While Twitter certainly isn't the most open source platform, the open source community on the social network brings a lot of great minds together on a daily basis. The site, as I see it, also democratizes access to these brilliant minds since we're all just one @ away. Here are nine people whose Twitter accounts are making my pursuit of sysadmin knowledge, and its continued evolution, better. They fall across the spectrum of technology with the one thing they have in common being their passionate, informative, and thoughtful perspective. They share a wealth of knowledge from explaining Linux commands through comics, to applying a PhD's worth of knowledge to making DevOps make sense.

  • Fedora 32 System-Wide Change proposal: x86-64 micro-architecture update
    Fedora currently uses the original K8 micro-architecture (without 3DNow! and other AMD-specific parts) as the baseline....
    
  • Fedora Developers Discuss Raising Base Requirement To AVX2 CPU Support

    An early change being talked about for Fedora 32, due out in the spring of next year, is raising the x86_64 CPU requirements for running Fedora Linux. When initially hearing of this plan, the goal is even more ambitious than I was initially thinking: AVX2. A feature proposal for Fedora 32 would raise the x86_64 base-line for their compiler builds to needing AVX2. Advanced Vector Extensions 2 is Intel Sandy Bridge and newer or AMD Jaguar/Bulldozer and newer. This came as quite a surprise even to myself that Fedora is planning to jump straight from their existing AMD K8 baseline to now AVX2-supportive CPUs.

  • Stable docker CE for Fedora 30 are available!

    Do you use docker? If you are using Fedora 30 then I have good news for you. They officially relesed stable docker CE for Fedora 30, yay! Most of us have been waiting for stable docker since February, OMG! You can check issue #600 how frustrating most of docker users because we don’t have stable release and unable to use testing or nightly release because of missing containerd.io and forced dev to seek alternatives using old repo (F29) or using Podman as workaround.

  • Outreachy FHP week 7: Pytest, UI enhancements, FAS search

    From Outreachy.org: The theme for this week is “Modifying Expectations”. Outreachy mentors and interns start the internship with a specific set of project goals. However, usually those goals need to be modified, and that’s perfectly fine! Delays to projects happen. Maybe your project turned out to be more complicated than you or your mentor anticipated. Maybe you needed to learn some concepts before you could tackle project tasks. Maybe the community documention wasn’t up-to-date or was wrong. These are all perfectly valid reasons for projects to be a bit behind schedule, as long as you’ve been working full-time on the project. In fact, free and open source contributors have to deal with these kinds of issues all the time. Projects often seem simple until you start working on them. Project timelines are ususally a very optimistic view of what could happen if everything goes exactly as planned. It often doesn’t, but people still make optimistic plans. Modifying your project timeline to set more realistic goals is a skill all contributors need to learn. [....] I was a beginner in Django when I started working on this project. Earlier I worked on JavaScript-based framework, and switching to Python was a big change for me. So, it was always learning and implementing on my part. Since Django was new to me, I had to learn it fast, at least the core concept. I found some good resources but they were so detailed that at the end of the document, I would have lost interest in some of the topics. Then I found this tutorial, which turned out to be the perfect platform to have an overall grasp of the widely used python framework. I learned about containers, their importance and concept of virtualization. How Docker can also be used when we want to deploy an application to an environment. Understood the concept behind it, learned the basic commands and how to deal with multiple Docker containers. In the second half of my internship, I improved and wrote tests of the project without having any prior knowledge of the concept at the beginning.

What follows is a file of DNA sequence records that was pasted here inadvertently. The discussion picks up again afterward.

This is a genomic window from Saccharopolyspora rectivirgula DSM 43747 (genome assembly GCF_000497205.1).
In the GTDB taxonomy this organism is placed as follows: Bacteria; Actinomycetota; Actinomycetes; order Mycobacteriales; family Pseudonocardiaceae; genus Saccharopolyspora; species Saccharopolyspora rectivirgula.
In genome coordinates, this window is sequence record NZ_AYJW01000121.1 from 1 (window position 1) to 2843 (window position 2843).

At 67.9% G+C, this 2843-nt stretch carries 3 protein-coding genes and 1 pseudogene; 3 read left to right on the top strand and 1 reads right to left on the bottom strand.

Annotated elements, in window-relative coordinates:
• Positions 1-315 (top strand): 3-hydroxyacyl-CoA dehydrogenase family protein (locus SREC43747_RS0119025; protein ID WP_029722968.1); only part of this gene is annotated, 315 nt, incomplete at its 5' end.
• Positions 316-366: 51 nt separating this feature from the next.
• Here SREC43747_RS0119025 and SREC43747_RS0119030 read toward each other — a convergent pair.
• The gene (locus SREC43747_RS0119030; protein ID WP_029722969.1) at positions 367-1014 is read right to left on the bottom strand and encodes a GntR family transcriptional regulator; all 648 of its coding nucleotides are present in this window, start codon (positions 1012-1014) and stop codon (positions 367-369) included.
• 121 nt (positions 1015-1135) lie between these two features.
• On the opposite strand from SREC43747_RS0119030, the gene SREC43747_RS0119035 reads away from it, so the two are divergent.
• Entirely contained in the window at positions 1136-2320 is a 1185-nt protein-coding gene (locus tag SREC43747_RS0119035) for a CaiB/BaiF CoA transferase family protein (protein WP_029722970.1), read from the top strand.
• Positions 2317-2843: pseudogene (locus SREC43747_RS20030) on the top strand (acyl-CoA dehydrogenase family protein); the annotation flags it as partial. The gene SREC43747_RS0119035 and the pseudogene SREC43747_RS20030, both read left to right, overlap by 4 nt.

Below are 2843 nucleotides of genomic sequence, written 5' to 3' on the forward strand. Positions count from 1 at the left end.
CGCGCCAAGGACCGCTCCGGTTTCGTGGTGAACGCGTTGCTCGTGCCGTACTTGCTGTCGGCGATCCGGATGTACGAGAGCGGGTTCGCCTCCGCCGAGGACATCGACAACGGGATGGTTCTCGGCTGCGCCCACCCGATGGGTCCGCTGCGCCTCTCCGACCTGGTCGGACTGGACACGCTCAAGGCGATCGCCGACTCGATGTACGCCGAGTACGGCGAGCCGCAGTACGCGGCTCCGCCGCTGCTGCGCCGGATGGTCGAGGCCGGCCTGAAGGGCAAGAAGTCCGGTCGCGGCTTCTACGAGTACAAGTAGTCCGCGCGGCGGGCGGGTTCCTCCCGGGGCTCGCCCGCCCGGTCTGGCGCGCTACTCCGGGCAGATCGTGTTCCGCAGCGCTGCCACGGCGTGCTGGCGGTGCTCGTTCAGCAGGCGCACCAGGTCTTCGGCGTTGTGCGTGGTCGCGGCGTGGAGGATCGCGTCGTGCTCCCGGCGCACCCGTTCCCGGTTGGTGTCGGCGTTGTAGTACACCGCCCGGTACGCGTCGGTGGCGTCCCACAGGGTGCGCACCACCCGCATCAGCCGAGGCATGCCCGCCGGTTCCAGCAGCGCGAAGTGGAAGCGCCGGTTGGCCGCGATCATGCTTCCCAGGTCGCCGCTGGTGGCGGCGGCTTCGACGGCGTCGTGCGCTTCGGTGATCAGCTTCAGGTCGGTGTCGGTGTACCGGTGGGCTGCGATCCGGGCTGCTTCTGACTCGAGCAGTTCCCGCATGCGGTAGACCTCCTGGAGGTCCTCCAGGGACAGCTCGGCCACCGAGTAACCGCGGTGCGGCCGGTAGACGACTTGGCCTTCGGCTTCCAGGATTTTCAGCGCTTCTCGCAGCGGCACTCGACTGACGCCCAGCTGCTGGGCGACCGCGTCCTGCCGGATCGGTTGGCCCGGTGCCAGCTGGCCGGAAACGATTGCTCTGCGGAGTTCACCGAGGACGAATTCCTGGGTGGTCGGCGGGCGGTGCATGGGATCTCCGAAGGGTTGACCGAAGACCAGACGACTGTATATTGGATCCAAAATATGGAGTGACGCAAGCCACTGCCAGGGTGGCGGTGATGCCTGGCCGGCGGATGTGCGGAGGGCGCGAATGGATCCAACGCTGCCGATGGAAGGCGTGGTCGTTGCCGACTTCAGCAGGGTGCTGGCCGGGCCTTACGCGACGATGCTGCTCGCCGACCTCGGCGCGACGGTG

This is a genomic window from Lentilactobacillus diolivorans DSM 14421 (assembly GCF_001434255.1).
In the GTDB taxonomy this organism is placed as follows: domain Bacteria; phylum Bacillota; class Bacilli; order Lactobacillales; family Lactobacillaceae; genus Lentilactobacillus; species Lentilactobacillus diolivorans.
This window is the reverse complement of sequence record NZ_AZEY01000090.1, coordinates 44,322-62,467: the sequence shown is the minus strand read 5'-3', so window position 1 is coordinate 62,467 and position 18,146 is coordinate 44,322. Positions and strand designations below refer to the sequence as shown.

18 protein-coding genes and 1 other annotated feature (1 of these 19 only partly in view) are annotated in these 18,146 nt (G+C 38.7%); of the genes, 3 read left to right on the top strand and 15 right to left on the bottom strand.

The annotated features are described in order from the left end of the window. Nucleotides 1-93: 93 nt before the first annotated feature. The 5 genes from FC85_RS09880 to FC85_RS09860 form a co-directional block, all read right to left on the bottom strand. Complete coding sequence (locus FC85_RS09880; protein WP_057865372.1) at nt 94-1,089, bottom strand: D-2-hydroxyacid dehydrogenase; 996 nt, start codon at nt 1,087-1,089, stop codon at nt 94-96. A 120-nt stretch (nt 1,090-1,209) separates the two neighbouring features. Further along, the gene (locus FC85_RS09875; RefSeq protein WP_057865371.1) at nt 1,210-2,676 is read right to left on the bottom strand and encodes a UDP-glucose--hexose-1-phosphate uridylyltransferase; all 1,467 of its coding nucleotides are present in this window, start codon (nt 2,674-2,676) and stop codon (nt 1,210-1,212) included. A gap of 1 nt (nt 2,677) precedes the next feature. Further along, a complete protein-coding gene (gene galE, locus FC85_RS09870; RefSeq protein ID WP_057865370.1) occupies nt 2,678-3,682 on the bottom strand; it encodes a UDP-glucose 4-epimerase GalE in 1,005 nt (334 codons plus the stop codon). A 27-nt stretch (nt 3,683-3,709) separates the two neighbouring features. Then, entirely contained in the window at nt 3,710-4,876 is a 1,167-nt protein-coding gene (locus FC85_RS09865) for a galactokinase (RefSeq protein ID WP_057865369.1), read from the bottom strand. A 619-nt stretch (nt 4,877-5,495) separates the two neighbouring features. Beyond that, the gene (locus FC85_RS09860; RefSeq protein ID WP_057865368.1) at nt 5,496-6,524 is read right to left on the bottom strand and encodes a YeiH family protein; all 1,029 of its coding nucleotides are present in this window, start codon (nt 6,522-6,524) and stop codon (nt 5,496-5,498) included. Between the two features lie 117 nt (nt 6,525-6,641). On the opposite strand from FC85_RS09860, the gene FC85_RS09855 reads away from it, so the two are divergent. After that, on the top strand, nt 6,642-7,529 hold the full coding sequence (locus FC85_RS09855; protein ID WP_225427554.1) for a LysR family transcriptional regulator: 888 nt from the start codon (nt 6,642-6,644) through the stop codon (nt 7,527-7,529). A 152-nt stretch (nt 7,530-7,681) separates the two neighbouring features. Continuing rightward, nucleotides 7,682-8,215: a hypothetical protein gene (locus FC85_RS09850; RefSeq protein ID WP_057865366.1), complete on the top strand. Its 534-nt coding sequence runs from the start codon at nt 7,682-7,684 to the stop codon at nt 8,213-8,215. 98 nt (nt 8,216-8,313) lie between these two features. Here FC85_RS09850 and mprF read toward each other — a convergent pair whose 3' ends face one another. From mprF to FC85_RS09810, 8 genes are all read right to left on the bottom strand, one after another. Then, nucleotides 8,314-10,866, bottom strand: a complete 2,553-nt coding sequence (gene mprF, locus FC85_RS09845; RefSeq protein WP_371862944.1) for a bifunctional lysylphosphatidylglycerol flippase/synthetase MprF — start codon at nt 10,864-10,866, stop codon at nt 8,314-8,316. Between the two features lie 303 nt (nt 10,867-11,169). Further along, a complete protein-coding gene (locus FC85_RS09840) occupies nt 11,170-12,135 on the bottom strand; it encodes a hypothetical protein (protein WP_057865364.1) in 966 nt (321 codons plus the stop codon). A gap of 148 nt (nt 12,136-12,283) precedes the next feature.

Programming Leftovers

  • Excellent Free Books to Learn Java

    Java is a general-purpose, concurrent, class-based, object-oriented, high-level programming language and computing platform first released by Sun Microsystems in 1995. It is related in some ways to C and C++, in particular with regard to its syntax, and borrows a few ideas from other languages. Java applications are compiled to bytecode that can run on any Java virtual machine (JVM) regardless of computer architecture. Java is designed to be simple enough that many programmers can quickly become proficient in the language. It’s one of the most popular programming languages especially for client-server web applications.

  • GFX-RS Portability 0.7 Released With Vulkan Events, Binding Model Improvements

    The GFX-RS high performance graphics API for the Rust programming language and based on Vulkan while mapping to Metal when on Apple systems is out with a new release. GFX-RS continues to be about being a cross-platform API for Rust that is bindless and high performance while retaining the traits of Vulkan but with back-ends as well for Direct3D 11/12, Metal, and even OpenGL 2 / GLES2.